Chris' GT 1000
This 2007 Ducati GT 1000 had a very short life as a stock motorcycle. If I remember correctly the mileage was 640kms and that's where we started.
The current owner talked about possiblly purchasing one of the new Nortons on the market. He liked the idea of a classic looking motorcycle but with mordern technology. My response to him was, who's going to service it, parts, reliability and warranty? Why not stay with what you like? His response was, what are you thinking?
I mentioned a GT 1000 that I was going to be buying from the original owner. So, we talked about doing up the motor, a little bit. Of course, it was going to need wheels, brakes and suspension because let's face it, the GT 1000 has none of that. Remember the GT 1000 was the entry level Sport Classic.
The GT does have the perfect platform to start with, it's a Ducati.
Here's what the GT looked like before we got started
The GT had been dropped on the right side in the original customers driveway. The bluing on the muffler was because the bike was running a little lean right from the factory. Remember everything that comes into North America is set up to California emissions. Of course, it didn't help that the fuel filter hadn't been changed since new.
Here's the GT almost all stripped down...
When I sent the owner this picture I think his exact words were, "Oh, my God". Then I reminded him, that I still had to remove the headlight, headlight brackets and support, handlebars and triple clamps. Unfortunately I don't have that picture of just the frame and wiring harness on the bike sitting on my bench.
Come to think of it, we do hear that alot.
Quite often, a new customer will ask us if we will remember how to put everything back together.
Once all the body work, airbox, throttle bodies, motor, wheels, exhaust, suspension, swingarm, headlight, etc have been removed, we can start playing; this is when the fun starts!
The motor is back together and once again back in the frame. I didn't split the crankcases and so the bottom end is OEM.
However, the top has been massaged a little. We chose Pistal high compression pistons for some extra punch and larger valves to feed those pistons a little more. The valve seats were re-cut to take the larger valves and the valve seats were blended into the heads to make a nice smooth transition. Then I checked the valve timing to see where it was at.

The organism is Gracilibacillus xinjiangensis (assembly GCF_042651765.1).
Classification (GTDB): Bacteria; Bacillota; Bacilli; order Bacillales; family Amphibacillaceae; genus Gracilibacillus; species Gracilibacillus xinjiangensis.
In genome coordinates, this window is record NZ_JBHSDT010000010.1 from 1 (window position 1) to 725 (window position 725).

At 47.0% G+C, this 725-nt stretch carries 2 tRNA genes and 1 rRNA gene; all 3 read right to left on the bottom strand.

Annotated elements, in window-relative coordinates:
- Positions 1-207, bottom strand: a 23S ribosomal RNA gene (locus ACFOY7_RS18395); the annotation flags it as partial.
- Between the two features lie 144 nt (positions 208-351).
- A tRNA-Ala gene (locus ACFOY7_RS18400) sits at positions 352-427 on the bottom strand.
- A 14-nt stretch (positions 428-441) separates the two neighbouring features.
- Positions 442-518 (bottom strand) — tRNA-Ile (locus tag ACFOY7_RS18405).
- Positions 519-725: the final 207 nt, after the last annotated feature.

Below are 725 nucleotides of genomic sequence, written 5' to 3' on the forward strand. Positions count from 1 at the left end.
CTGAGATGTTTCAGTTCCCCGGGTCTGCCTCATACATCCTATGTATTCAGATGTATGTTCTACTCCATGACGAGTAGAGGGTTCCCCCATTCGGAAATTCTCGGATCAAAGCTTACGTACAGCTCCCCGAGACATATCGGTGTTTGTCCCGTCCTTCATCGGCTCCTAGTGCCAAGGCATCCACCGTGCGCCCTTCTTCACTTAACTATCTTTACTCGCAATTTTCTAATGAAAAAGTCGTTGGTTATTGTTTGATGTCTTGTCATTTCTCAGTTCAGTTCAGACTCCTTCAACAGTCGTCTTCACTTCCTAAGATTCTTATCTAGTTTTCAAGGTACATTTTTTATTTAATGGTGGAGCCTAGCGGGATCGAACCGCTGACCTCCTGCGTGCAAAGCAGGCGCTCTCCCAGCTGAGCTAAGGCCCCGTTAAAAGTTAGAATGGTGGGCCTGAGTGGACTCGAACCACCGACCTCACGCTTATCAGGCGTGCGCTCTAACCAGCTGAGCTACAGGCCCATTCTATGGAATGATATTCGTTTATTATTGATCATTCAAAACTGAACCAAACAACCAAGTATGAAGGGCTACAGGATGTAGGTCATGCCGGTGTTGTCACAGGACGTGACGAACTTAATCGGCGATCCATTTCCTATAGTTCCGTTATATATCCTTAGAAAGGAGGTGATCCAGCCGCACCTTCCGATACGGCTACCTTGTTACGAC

I did replace the OEM flywheel with a lightened flywheel. It gives a nicer throttle response and more engine braking as a bonus.
The alternator and clutch covers were both stripped of the original paint and repainted a gloss black. The clutch housing was sent out first for some machining because I wanted to showcase the wet slipper clutch that was going to be installed.
A little sneak peak of the clutch housing...
Here's what the new clutch housing looks like. Now you can see why we wanted to show off the wet slipper clutch.
The machining was done by a friend in Airdrie, AB. The clutch housing did go on and come off several times before I was happy with the proper working clearances.
I chose Lexan glass for it's durability and flexibilty.
When it came to deciding what to do for suspension it was an easy choie. It had to be Ohlins.
I talked to our supplier in the States and this is what we came up with. Definitely, an upgrade from what was on there.
A fully adjustable shock to deal with all the conditions our customer will need.
When it came time to deciding on what to use for wheels, there were some important considerations. The stock wheels are heavy and they are very restrictive to tire choices. Well, there is only one choice, the Pirelli Phantom with a tube. One word, boring.
We wanted to be able to choose the kind of tire suited for the remake of the GT. That means picking a style of wheel that will work with the tire we want and not change the overall look of the GT.
There's all kinds of choices, from a forged wheel to a carbon fiber wheel from BST. In the end, we decided to go with Alpina wheels. They maintain the look we wanted, are a tubeless spoked rim, they come in a variety of colour choices, and look very cool. Plus, they are a lot lighter than the OEM wheels.
For brakes we decided that Brembo was the obvious choice. Particularly, the 4 piston 4 pad calipers off of the 749/999 Ducati. They look good, provide great feel and they're great value for the money.
As you might have noticed we are using Ohlins front forks. The carbon fibre front fender is off of a Monster.
For brake rotors we chose Brake Tech. They are made in the States, gave us the look we wanted and they work really well with the Brembos.
Here's what the alternator cover looked liked after it was painted. We also had the brackets that hold the rear passenger pegs and mufflers painted to match. The OEM brackets were a flat black.
The inspection plate and clutch slave are from Ducabike. Good quality and matched the colour scheme we were after.
The alternator cover was bead blasted first then cleaned of all casting marks before being painted.